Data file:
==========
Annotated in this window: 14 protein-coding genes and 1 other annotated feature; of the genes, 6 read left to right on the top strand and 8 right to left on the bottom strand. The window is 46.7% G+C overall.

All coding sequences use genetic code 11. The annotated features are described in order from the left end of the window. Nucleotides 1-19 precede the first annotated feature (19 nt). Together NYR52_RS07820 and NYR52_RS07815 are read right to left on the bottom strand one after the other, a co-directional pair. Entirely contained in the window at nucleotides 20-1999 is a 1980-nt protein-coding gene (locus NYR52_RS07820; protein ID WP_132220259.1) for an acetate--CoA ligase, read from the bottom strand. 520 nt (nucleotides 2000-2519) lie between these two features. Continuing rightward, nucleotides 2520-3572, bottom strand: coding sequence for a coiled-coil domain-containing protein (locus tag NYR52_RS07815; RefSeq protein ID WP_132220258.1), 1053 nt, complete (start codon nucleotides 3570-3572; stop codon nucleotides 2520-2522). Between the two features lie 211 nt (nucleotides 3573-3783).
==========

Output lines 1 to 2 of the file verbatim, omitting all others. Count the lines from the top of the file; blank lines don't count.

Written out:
Annotated in this window: 14 protein-coding genes and 1 other annotated feature; of the genes, 6 read left to right on the top strand and 8 right to left on the bottom strand. The window is 46.7% G+C overall.

All coding sequences use genetic code 11. The annotated features are described in order from the left end of the window. Nucleotides 1-19 precede the first annotated feature (19 nt). Together NYR52_RS07820 and NYR52_RS07815 are read right to left on the bottom strand one after the other, a co-directional pair. Entirely contained in the window at nucleotides 20-1999 is a 1980-nt protein-coding gene (locus NYR52_RS07820; protein ID WP_132220259.1) for an acetate--CoA ligase, read from the bottom strand. 520 nt (nucleotides 2000-2519) lie between these two features. Continuing rightward, nucleotides 2520-3572, bottom strand: coding sequence for a coiled-coil domain-containing protein (locus tag NYR52_RS07815; RefSeq protein ID WP_132220258.1), 1053 nt, complete (start codon nucleotides 3570-3572; stop codon nucleotides 2520-2522). Between the two features lie 211 nt (nucleotides 3573-3783).